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The two-day event at Charles University’s Carolinum offered numerous presentations as well as workshops; Forum spoke to the University of Warsaw’s Renata Włoch, an associate professor, and fellow associate professor Katarzyna Śledziewska, whose talk "Emerging AI Paradigms in Academic Research" opened proceedings on Friday. The two conducted extensive research in how AI systems were now being used in academia.

Katarzyna Śledziewska: “Our research focused on all aspects of the implementation of AI to the economy and society and looked at the impact of Gen AI on higher education institutions.”

Both also surveyed how fellow academics at their own institution had grown accustomed to AI - and questions it raised.

Renata Włoch: “[We] examined how our colleagues used generative AI including their fears, expectations, regulations they could foresee in terms of the future.”

Katarzyna Śledziewska: “As well as task changing, how we as researchers were using these tools.”

Renata Włoch: “One of the things we noticed in our research is that you need to have some competency in evaluating what Gen AI is doing. It’s not such a problem in English, I speak English very well, so I can assess, for example, if the AI did a good job translating. But when I translate from German, for example, which I am not as good at, I can only guess at how well done the translation is. And that applies to any other use as well. You can use AI but you need to achieve a certain skill level and this is a huge challenge for the education system. Why? Because our students are already using LLMs (Large Language Models) or generative AI and are thinking, possibly, it will make school easier when the opposite is the case. They have to have more skills to assess the quality. They have to remain the human in the loop.

If you are lazy, and just accept the results, it can be a disaster, I guess.

Both: “Absolutely.”

Katarzyna Śledziewska: We say that you have to ‘control the temperature’ of ChatGPT to regulate how ‘creative’ it gets (with creativity being a euphemism for veering into wrong information or made-up passages – editor’s note). Generative AI enhances us or give us a kind of superpower and we should be really good as specialists in using these tools.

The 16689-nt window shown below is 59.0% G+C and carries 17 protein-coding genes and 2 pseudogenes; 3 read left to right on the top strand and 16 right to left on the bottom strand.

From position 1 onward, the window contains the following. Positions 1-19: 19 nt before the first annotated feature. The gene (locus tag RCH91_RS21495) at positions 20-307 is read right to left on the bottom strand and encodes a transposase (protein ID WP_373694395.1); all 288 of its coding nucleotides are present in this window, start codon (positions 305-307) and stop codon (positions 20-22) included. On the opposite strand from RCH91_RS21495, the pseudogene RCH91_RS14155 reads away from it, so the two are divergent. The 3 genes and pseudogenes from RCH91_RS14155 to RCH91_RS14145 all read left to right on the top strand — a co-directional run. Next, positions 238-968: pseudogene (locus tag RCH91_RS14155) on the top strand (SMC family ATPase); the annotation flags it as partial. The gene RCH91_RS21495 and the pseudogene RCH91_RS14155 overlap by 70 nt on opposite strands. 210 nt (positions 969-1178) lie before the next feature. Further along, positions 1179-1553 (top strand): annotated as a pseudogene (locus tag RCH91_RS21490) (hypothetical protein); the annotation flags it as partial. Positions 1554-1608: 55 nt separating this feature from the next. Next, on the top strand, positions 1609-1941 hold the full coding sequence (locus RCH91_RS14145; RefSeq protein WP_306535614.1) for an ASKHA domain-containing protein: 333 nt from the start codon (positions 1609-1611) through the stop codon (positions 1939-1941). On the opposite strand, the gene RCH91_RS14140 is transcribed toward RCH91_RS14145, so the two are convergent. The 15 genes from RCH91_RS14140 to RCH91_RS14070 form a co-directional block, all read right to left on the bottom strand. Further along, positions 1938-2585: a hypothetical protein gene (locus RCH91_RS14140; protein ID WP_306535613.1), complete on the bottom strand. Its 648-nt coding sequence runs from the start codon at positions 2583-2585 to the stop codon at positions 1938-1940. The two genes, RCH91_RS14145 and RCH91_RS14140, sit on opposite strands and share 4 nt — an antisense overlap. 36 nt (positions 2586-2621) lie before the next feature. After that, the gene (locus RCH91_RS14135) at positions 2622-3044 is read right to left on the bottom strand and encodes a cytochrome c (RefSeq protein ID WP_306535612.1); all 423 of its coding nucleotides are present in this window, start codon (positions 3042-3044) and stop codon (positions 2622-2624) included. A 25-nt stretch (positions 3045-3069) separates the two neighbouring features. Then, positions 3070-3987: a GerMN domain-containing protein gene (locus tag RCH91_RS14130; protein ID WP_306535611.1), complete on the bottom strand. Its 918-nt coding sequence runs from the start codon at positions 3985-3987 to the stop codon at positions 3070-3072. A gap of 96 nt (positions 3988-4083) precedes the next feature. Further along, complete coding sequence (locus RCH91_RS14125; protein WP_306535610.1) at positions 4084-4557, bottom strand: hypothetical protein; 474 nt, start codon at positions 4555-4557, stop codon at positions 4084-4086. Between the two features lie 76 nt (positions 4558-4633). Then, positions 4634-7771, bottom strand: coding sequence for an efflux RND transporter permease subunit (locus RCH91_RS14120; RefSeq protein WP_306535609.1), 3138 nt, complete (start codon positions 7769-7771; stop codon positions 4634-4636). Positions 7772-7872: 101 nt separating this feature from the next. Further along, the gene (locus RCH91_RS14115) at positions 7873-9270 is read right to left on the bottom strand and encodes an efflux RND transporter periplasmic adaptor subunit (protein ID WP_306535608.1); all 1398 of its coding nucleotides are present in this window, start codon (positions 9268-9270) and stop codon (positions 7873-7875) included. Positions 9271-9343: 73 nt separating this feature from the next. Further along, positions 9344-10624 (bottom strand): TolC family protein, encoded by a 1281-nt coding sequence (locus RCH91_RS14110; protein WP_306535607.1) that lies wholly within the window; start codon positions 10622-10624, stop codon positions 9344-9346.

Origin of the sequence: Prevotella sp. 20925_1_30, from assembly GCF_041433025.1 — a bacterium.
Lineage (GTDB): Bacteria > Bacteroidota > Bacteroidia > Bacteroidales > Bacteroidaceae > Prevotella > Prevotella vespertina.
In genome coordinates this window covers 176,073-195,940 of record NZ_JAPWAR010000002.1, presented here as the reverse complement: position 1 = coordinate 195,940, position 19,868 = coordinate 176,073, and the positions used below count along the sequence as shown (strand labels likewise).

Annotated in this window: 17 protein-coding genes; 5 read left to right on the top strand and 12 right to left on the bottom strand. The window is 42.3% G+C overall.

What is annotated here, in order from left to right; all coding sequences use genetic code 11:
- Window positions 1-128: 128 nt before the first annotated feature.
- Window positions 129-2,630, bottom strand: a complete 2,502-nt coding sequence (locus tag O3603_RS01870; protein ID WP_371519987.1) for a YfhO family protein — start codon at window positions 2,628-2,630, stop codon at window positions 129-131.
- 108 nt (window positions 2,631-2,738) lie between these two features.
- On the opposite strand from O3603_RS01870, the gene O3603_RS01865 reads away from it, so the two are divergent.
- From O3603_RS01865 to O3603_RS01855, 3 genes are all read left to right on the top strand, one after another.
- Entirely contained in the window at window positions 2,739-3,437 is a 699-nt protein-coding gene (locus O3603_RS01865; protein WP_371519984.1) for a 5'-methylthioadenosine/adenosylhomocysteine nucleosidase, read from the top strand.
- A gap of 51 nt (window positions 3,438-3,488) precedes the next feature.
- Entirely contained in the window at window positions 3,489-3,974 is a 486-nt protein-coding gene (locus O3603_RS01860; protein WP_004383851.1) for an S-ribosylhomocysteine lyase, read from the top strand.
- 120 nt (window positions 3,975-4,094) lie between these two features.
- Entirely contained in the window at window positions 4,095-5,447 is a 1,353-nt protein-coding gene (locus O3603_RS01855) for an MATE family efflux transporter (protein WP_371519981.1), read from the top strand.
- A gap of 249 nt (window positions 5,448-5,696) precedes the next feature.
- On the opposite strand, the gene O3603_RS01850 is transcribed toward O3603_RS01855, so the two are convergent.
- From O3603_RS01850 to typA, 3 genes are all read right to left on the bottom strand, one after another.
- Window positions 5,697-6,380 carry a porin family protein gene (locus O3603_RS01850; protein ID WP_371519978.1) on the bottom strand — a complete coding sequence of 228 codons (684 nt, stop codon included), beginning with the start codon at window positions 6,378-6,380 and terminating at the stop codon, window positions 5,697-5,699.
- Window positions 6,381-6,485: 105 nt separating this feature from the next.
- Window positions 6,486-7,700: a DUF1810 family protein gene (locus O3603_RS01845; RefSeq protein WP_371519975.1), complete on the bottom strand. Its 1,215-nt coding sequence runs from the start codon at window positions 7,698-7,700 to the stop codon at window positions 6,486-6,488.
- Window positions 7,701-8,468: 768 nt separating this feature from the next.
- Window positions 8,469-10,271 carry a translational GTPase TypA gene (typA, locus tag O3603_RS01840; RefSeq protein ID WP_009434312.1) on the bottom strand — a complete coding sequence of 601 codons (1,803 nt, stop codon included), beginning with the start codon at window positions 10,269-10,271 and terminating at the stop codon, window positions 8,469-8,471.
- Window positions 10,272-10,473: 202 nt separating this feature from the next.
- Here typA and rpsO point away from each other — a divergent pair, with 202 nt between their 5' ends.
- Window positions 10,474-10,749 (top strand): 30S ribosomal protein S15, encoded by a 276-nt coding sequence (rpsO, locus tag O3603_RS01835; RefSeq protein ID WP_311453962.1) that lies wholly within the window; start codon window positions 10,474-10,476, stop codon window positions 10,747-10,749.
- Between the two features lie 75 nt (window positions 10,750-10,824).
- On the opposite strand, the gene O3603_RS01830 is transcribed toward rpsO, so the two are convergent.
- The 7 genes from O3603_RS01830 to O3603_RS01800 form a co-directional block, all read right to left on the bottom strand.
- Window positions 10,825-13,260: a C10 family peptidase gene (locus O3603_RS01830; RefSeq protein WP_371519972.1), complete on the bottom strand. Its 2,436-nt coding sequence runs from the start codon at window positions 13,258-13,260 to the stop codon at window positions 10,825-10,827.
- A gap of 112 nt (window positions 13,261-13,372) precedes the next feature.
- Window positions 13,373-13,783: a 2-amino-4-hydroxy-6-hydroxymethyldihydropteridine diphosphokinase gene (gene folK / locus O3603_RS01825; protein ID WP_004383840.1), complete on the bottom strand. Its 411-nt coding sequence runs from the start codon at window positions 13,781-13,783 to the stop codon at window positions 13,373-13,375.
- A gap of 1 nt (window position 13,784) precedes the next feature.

Do there need to be crash courses at uni in using generative AI?

Katarzyna Śledziewska: I think so. But not offered on their own but as part of [any or all curriculums]. It’s a tool that is very easy to use, so it should be incorporated as an essential part of [any course load]. The barrier to entry is so low, but we need to teach students how to use it as they will need it in their future jobs. If we don’t prepare them, they won’t be ready.

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One example, the researchers touched upon when talking to Forum, was how the nature of a profession such as translating or proofreading had changed - processes that once took weeks and now take seconds. One of the ways in which AI has, in a period of a few short years, changed the nature of work and how it is perceived or valued.

Learning how to use Gen AI can in itself be a fascinating process where you test the parameters on your own by giving more and more precise instructions and comparing the results the system provides.

Vice-Rector Ladislav Krištoufek also provided a bit of insight there, during a break in the event:

“It’s about expectations, which is something that 4EU+ secretary general Isabelle Kratz pointed out. You can make a mistake and tell the ChatGPT you want something and be surprised you didn’t get the result you wanted. So you need to play with it, it’s interactive, you need to go halfway. It won’t do your work for you. Now we are talking about Gen AI and NOT General AI (or AGI, which is a human-level or beyond intelligence that no AI has achieved and remains within the realm of fiction or science fiction for now – editor’s note). I was at a national AI conference and I was surprised when I learned that only 30 percent of those attending used generative AI on a regular basis. AI may gradually take over one day but for now it is at this level and it is a useful tool.”

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With new challenges laid out and the aforementioned caveats, more and more people at the academic level have grown accustomed to using programmes such as ChatGPT and for some, perhaps even for most, its use has been transformative. For those still not on board, the University of Warsaw’s Katarzyna Śledziewska and Renata Włoch suggest change is already here: that in any job candidates will soon be expected to know how to use Gen AI the same way they work with word processors or use social networks as part of their portfolio. And that is just one small impact in a sea of expected changes, across countless professions, that are being transformed by AI.

Photo: Michal Novotný